Family’s loss becomes a cause

Betsy Pickle
Features columnist

Elizabeth Psar’s daughter, Julia, has been gone almost a year, but her short life is still an inspiration.

“I have derived strength from her,” says Psar, a child-advocacy lawyer whose career and personal life are primarily focused on helping children.

Psar and her husband, Rado, had a “perfect” life until December 2015, when their 2½ -year-old daughter, Julia Barbara, suddenly started having balance problems.

“I thought she had an inner-ear infection,” says the attorney. “It never occurred to me that she had a brain tumor.”

Psar was at Juvenile Court when her husband took their daughter to the pediatrician. She remembers thinking that Julia would have to have tubes put in her ears.

“That was going to be the worst thing that we were going to have to do,” she says. “That was that Monday morning, and by the evening they’re saying she has a brainstem tumor. And then the next day they’re saying she’s going to die.”

The Psars learned that their little girl had DIPG – Diffuse Intrinsic Pontine Glioma – a brainstem tumor that is inoperable and incurable. The tumor usually strikes between the ages of 5 and 7, but it can be found in younger children and teenagers.

Julia, Elizabeth, William and Rado Psar on Halloween 2015    Photo submitted
Julia, Elizabeth, William and Rado Psar on Halloween 2015 Photo submitted

The Psar family, including son Vasil William, now 5, went to St. Jude Children’s Research Hospital just before Christmas 2015 to have a port put in for the medications she would have to have. They returned home for the holiday because the doctor said that it would probably be Julia’s last Christmas.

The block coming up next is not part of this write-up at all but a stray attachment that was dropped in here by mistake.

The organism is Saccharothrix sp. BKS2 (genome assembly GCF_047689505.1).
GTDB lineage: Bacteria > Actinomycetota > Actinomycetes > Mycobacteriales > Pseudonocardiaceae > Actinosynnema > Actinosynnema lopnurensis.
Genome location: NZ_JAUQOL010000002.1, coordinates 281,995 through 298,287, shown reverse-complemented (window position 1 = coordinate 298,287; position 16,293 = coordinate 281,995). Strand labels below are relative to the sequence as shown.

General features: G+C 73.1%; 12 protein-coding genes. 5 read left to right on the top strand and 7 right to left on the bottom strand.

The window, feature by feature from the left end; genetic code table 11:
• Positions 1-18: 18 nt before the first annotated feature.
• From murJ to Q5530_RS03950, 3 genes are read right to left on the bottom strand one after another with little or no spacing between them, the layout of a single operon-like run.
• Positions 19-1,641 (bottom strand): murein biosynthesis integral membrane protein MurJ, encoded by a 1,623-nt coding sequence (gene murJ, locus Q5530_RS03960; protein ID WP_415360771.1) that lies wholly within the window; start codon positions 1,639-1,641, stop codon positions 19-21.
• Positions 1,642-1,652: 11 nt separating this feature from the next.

The four returned to St. Jude in January 2016. Julia had to endure a grueling regimen of radiation, chemotherapy and experimental drugs. Steroids were part of her treatment and, Psar says, had a horrific effect. Julia bore it all bravely, but:

“She just never smiled anymore, and she was a child who smiled all the time. The steroids just altered her so dramatically.”

There were times when Julia seemed slightly better. But during a Make-a-Wish trip to Slovakia to visit Rado’s family, she started experiencing nausea again.

Julia died in her sleep on May 17, 2016, exactly one month short of her third birthday.

A few months later, Elizabeth and Rado started the Julia Barbara Foundation to raise awareness of DIPG and raise funds for research. Last month, state Sen. Doug Overbey of Maryville and state Rep. Jason Zachary of Knoxville sponsored a resolution to make May 17 DIPG Awareness Day in Tennessee.

The Julia Barbara Foundation is hosting a Gala Celebrating DIPG Children at 7 p.m. Saturday, May 20, at the Women’s Basketball Hall of Fame, 700 Hall of Fame Drive. Tickets, $60, are available on

The Chillbillies, whose lineup includes Juvenile Court Judge Tim Irwin, will perform. Psar says the entire Juvenile Court team has been very supportive of her family and the foundation.

It’s appropriate that the event is taking place at the Hall of Fame. One of the most high-profile DIPG victims is the late college basketball player Lauren Hill, who was inducted into the hall. Hill passed away in April 2015, but her foundation has raised millions for DIPG research and awareness.

Psar says the incidence of DIPG is low – about 400 children are living with the diagnosis right now – but “that doesn’t include the children that die from it that nobody catches. It’s a very invasive tumor. It’s like a weed in your garden – it grows so quickly.”

Parents who notice symptoms should talk to their doctors about having a CT scan, she says.

The Psars are members of the DIPG Collaborative, made up of about 20 family-based foundations.

“Almost every day a child dies from DIPG. Every day another child is diagnosed with a death sentence. As families, we just don’t want that to continue. We want other children to not have to go through what our kids went through. We want to stop it.”

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